One of the books I've been keeping by the nightstand and dipping into a chapter at a time is The Toynbee-Ikeda Dialogue (paid link), a series of conversations between Arnold Toynbee and Daisaku Ikeda over a wide range of topics. Heady stuff; sitting and reading the whole thing through in one sitting would have the same congestive effect on the brain that gobbling a whole Whitman's Sampler would on the stomach. Like the box of chocolates, I've been sampling one morsel at a time. (Make a Forrest Gump joke at your own risk.)
Tonight's section was "Literature's Influence", and it opened with Ikeda hearkening back to Sartre's comment about what, if anything, literature could do for the hungry. Toynbee was of the opinion that literature worked best when it embodied any social program it wanted to bring about, that self-consciously socially conscious work ran the risk of limiting itself to dogmatic answers and trite tracts. Case in point: Tolstoy. After his religious conversion, his work became strident and narrow; the once-great novelist and storyteller degenerated into a mere pamphleteer, and even the merits of his ideas correspondingly contracted because they were all the more detached from the direct engagement with life's paradoxes that being embodied in good fiction required. I contrasted him on my own with Dostoevsky, whose faith made his work more interesting, not less, because it inspired at least as many questions for him and his audience as it did answers, and sometimes no answers at all. (A man with dogmatic certitude in his soul does not write something like "The Grand inquisitor".)
The same thing happens with SF&F — mainly SF, where social agendas tend to be embodied that much more directly and forcefully into the work. This could be anything from Heinlein's libertarianism to Cory Doctorow's technological progressivism to the reactionary pounding of any number of Tor or Baen authors. It's not that I get turned off by an author who injects opinion; an author without an opinion might as well not write. It's that most of the time, the opinions in question borne of such technocratic aesthetics are so lacking in nuance, so one-sided, so unempathic, that they are apt to sour the soul of any reader who has one.
Seeing such things reinforces my earlier theory that most SF, even its most allegedly progressive varieties, is written by and for people who aren't much interested in people but in things. Such subliminal misanthropy is excused by arguing that these things are what affect our lives most directly now, and so we need a literature — maybe not a terribly deep or thoughtful one, but a literature all the same — that looks at such things. Slavery was most directly undone by the likes of Uncle Tom's Cabin, and so the surveillance state and copy protection will be most directly undone by the likes of Little Brother. Only the SF authors can save us!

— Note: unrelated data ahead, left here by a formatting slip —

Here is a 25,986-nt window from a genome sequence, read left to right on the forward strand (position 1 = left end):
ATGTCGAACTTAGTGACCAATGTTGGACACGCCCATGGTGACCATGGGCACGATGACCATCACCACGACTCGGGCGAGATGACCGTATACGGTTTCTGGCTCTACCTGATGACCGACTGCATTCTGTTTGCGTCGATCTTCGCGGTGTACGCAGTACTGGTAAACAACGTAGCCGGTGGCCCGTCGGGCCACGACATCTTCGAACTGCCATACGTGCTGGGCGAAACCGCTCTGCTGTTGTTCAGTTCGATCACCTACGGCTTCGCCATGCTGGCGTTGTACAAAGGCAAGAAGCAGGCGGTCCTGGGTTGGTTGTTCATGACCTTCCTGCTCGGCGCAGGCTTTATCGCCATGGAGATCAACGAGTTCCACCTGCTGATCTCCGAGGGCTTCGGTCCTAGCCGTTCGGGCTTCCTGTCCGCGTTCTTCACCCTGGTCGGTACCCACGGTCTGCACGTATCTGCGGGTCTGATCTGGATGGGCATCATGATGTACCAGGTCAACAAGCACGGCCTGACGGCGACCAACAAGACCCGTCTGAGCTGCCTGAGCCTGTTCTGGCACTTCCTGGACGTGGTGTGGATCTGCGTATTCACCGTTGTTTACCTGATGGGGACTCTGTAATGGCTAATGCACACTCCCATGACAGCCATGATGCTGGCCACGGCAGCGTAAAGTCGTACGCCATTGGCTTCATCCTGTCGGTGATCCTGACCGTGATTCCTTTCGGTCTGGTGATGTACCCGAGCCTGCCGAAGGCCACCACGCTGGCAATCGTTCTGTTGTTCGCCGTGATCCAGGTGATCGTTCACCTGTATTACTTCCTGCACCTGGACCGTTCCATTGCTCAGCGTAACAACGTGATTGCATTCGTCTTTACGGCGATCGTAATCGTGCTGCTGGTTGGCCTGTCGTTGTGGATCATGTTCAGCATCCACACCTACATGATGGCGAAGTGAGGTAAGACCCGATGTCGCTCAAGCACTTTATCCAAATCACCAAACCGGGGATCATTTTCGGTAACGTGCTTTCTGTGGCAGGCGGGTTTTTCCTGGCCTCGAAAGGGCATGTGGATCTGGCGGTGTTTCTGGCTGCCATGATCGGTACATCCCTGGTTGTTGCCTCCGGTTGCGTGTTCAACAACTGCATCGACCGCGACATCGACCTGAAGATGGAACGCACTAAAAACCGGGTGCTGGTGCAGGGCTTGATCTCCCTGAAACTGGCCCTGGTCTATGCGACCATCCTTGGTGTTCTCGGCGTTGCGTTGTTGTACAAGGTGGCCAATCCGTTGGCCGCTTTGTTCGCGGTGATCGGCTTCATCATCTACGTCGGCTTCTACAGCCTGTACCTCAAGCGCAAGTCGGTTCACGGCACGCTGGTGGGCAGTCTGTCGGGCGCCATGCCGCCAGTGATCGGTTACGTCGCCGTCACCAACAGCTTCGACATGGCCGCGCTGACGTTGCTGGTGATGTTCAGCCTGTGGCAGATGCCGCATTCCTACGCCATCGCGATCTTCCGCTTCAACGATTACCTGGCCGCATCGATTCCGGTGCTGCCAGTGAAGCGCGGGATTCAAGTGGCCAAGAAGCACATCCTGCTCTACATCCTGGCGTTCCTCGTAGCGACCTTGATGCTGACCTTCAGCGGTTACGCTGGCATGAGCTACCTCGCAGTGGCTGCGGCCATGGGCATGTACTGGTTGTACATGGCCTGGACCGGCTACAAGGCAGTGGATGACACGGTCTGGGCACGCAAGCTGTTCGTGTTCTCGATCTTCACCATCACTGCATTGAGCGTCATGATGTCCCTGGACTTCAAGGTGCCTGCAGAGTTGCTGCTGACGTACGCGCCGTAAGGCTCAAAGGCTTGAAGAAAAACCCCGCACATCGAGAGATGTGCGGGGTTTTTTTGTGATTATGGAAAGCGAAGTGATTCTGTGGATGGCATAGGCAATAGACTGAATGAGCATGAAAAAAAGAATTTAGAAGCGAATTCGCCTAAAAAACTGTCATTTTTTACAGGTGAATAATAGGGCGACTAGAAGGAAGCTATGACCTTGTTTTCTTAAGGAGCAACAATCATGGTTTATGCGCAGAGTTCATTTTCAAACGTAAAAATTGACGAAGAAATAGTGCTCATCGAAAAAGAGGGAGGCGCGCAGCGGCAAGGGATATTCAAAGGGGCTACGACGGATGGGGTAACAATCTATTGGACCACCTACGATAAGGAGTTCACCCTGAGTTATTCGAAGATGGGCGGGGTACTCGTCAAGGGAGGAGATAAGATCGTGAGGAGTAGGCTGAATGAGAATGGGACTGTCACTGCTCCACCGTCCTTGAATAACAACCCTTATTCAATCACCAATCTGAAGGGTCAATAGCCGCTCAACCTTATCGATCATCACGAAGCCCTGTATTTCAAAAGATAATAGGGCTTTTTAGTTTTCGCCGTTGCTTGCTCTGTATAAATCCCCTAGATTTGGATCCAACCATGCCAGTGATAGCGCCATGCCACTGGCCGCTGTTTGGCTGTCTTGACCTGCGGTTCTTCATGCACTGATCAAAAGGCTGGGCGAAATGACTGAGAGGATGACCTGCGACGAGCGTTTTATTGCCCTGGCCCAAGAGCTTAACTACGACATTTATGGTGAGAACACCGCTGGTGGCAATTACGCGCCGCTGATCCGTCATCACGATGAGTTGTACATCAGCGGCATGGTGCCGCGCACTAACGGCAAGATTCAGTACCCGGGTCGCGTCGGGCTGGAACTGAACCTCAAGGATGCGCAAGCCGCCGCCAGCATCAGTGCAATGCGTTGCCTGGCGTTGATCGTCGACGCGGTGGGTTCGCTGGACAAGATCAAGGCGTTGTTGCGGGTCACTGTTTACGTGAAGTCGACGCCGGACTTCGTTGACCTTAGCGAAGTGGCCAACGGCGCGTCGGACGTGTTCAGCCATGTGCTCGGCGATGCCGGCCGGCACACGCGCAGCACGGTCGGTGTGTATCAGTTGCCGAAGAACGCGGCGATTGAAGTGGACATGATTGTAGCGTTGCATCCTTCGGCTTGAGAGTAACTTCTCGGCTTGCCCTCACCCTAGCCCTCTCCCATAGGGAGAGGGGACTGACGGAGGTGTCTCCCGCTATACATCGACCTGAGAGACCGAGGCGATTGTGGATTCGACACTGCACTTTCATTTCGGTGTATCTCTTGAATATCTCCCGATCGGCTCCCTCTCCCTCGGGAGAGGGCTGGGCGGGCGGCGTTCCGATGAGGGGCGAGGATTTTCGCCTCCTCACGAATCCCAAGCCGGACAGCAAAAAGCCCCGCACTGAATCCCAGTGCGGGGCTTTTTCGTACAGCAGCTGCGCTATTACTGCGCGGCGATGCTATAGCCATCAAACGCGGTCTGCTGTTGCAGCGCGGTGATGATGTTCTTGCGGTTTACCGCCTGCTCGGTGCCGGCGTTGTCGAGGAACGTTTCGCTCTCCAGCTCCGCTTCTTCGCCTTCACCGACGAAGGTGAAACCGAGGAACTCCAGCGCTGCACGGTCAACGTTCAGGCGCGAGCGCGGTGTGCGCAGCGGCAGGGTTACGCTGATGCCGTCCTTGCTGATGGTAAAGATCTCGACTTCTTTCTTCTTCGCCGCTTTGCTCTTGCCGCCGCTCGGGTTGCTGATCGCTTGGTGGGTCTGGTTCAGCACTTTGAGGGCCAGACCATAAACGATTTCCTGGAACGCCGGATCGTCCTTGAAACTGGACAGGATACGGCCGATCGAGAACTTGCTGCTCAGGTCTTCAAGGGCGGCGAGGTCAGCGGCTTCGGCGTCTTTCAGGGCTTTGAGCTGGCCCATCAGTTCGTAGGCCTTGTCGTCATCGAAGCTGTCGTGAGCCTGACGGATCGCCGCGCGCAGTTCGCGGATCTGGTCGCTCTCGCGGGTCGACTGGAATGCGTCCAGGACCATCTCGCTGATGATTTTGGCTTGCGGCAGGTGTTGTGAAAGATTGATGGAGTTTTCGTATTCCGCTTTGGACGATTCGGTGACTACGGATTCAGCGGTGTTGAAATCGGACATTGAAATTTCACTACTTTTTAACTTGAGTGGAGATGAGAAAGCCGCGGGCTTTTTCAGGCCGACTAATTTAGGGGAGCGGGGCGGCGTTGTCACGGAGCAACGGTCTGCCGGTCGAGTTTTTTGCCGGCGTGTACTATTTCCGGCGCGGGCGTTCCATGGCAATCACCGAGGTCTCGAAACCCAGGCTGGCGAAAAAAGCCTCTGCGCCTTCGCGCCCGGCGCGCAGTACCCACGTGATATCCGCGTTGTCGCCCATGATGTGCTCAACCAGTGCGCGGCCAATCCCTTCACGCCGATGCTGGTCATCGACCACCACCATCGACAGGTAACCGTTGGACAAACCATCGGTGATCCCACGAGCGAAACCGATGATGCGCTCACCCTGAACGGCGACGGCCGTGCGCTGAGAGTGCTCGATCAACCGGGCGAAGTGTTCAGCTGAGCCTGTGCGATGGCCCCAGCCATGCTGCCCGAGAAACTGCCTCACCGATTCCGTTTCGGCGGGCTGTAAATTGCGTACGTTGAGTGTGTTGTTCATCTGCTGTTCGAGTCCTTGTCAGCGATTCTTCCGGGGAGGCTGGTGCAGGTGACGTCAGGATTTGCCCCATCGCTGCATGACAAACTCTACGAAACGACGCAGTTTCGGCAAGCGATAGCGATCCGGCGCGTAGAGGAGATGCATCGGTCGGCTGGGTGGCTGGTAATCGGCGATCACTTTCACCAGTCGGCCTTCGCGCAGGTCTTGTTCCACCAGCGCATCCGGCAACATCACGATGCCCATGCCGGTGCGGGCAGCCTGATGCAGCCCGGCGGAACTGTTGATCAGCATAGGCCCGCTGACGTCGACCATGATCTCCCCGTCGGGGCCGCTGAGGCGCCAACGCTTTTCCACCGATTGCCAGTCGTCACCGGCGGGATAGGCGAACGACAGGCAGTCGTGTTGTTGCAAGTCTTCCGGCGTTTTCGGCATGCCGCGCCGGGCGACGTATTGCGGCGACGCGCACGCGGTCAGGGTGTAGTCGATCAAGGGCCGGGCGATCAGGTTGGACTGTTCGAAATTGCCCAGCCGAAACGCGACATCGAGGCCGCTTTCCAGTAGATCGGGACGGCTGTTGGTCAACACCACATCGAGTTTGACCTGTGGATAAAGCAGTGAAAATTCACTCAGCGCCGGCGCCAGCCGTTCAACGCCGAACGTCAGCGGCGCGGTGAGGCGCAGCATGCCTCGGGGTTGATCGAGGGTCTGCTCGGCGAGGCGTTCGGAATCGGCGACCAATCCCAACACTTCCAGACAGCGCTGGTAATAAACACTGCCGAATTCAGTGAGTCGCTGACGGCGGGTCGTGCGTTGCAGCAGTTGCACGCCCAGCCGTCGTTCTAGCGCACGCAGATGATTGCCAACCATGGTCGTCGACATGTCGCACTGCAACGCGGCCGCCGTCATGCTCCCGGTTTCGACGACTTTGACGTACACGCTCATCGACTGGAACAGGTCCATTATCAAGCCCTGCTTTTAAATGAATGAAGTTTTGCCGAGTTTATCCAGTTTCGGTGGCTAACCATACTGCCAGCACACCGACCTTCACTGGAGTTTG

Maybe so, and I don't want to sound like I'm arguing against the creation of such work on the grounds that they are ineffectual. What I do argue is that if SF sees social sloganeering as its highest purpose and most noble calling, it will impoverish itself just as quickly as if it had never engaged with a single technical issue of the age at all. It will only be read by those who walk out knowing, and caring, no more than when they walked in. It will achieve a momentary topical relevance at the expense of having anything else. It will commit a sin greater than that of being disengaged. It will commit the sin of being boring — of being unengaging.
Because most SF tends to be about things and not people — and because so much of it definitionally is like that — the highest form of "doing something for the hungry" many SF authors can envision shooting for either takes the form of soapboxing or saber-rattling. Their understanding of how SF can and ought to be about people first is easily impoverished, or at least undermined, by the commercial success of endless bad examples, by an unearned contempt for varieties of literature that they themselves wouldn't write (why is it that the one genre of writing that pays the most lip service to "imagination" is too often lacking in real examples of it?), or by a simple dearth of perspective and empathy on their part for things that ultimately matter far more than the most recent Slashdot headline.
You could write a good SF story about copy protection, or a war with beings who change their sex at will, but you could only write a great story about a person (even if they're not biologically "like us") — about a character. The last thing SF needs is a humanism that doesn't have any actual humans in it.
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